KP’s on a mission to grow tomatoes as good as my Mum’s so she gave him a packet of ‘foolproof’ seeds. She bought this set on grapefruit spoons in a sale in the 1960s and they are still in the box unused. Great excuse to do a brunch at home soon.
And all those books…. well I love Felicity Cloake’s ‘How to cook the perfect‘ series and her ‘Perfect Host’ has some really good ideas. And then I found the James Ramsden ‘Do Ahead Dinners’ in Waterstones and, dare I say it, might be even better. The Xanthe Clay book should be on everyone’s shelves (another thing I relieved my Mother of) and Nathan Outlaw’s Fish Kitchen was bought when fired up from doing the fish course (the Mitch Tonks book is also on my wish list). Viticulture (growing vines for wine) has to be some of the most intensive farming in the world. Some producers have turned organic, some biodynamic and some use such minimal intervention when wine making that the term ‘natural’ has been applied to them. It’s a vague term and fascinating subject which Isabelle Legeron (aka That Crazy French Woman) investigates succinctly and personally. Anyone interested in farming without chemicals should get this. I can’t remember why I bought the other wine book but it’s a good read!
These bubbles are taking on the French (no joke). KP and I had a glorious day out to the Camel Valley Vineyard (hope to write up soon). July was so warm and sunny in England that Pimms was in great demand. I finally found the Sipsmith version which I can’t wait to try. How nice to be welcomed at the airport with some bottles of nice wine. I ordered ahead from Le Clos (by email but you can visit the shop on your way out of Dubai airport) and was met just before passport control.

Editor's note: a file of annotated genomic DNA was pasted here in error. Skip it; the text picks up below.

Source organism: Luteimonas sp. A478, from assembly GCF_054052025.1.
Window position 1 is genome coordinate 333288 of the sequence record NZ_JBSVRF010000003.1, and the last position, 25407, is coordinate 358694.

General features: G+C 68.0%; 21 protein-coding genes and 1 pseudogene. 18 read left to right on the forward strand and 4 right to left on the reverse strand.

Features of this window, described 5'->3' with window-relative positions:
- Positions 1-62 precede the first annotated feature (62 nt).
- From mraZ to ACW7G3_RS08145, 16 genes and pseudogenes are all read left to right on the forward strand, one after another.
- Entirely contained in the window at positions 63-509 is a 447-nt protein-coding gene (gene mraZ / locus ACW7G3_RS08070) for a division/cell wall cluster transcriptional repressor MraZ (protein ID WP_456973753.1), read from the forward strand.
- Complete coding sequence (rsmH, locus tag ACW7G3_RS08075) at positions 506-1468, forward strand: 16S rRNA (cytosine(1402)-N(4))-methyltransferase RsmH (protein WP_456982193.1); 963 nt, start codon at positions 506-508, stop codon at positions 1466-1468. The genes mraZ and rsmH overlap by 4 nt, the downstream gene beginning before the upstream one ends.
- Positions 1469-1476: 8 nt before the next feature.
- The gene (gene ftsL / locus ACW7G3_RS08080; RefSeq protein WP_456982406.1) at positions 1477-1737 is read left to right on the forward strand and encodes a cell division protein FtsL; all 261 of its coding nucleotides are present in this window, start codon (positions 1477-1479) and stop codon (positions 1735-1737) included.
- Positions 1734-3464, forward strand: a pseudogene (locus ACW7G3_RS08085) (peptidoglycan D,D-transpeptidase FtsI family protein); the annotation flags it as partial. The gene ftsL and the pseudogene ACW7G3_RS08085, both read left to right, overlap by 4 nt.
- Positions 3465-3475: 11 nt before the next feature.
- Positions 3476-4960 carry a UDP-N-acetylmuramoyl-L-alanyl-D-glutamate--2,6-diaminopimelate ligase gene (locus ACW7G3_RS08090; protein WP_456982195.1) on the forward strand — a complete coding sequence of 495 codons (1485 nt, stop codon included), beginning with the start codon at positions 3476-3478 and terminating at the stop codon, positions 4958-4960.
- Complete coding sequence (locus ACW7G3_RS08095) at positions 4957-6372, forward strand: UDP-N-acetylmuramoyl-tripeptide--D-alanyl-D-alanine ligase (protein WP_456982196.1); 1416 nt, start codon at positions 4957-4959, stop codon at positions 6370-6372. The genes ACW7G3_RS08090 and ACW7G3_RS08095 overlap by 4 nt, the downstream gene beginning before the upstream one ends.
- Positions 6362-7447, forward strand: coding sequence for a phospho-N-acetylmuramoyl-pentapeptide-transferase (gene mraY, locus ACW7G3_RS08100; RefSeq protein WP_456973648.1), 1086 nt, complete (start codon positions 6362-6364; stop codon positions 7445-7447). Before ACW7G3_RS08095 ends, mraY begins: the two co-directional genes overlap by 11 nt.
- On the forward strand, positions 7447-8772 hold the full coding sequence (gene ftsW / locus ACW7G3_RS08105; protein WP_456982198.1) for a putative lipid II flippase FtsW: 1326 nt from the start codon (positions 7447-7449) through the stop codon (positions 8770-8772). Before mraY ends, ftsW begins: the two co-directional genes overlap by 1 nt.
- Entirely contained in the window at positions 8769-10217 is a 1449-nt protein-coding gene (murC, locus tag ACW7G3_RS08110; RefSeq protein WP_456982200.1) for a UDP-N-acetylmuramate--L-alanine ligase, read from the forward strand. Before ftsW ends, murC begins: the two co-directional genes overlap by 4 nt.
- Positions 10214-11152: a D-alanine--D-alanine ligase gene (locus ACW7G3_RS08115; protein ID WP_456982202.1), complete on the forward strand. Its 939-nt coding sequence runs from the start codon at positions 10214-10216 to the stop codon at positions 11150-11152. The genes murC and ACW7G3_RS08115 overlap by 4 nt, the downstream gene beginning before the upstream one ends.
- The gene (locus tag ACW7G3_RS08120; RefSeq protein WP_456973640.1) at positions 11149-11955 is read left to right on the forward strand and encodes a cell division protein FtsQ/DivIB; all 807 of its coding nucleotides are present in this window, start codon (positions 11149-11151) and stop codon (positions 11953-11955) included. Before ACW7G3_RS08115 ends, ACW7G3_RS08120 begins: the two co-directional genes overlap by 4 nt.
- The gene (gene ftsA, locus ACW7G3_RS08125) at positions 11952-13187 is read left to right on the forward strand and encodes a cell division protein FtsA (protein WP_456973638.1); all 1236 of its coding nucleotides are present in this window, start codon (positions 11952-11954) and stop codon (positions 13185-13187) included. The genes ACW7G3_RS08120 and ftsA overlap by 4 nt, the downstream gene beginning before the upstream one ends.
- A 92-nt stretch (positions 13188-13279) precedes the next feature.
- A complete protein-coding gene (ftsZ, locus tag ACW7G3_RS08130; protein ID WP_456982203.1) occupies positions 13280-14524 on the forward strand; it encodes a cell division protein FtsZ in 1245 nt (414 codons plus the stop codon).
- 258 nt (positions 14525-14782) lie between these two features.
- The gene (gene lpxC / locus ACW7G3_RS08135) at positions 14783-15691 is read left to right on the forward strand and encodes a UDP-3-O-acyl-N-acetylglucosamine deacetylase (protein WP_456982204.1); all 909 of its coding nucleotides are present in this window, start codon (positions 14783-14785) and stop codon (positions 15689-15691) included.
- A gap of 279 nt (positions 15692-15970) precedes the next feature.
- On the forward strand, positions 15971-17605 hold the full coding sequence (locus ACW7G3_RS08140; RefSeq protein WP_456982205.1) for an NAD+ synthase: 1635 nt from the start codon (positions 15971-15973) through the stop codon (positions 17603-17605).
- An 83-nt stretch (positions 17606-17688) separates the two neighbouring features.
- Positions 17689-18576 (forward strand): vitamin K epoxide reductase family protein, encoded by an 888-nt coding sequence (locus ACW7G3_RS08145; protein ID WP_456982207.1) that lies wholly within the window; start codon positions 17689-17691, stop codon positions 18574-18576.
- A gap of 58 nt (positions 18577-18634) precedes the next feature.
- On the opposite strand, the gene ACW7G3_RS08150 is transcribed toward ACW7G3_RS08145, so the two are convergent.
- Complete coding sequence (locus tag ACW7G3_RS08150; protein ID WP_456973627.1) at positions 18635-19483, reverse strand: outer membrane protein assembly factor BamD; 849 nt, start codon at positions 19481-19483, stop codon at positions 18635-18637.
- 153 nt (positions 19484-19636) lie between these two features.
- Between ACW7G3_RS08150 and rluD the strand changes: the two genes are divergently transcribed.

Another thing is missing…
The sound of elder teen’s voice in the house as she’s stayed in England prior to her move to Edinburgh for University. I’ll be joining her as a mobile cash dispenser to get her settled next weekend and I’m feeling decidedly odd about it all. The silver lining? Cheese in my next suitcase.
For the past few summers I’ve been taking a themed picture each day with Fat Mum Slim‘s #FMSphotoaday challenge. It seems to distill a special moment every day and I love looking back on them. If you’re interested you can find July here and August here (and all my FMS photo a day posts here). Let me know what you think.
What’s in your kitchen this month? Celia’s drinking Moscow Mules in hers (among other things). You can peep into a whole load of other kitchens from the links there too.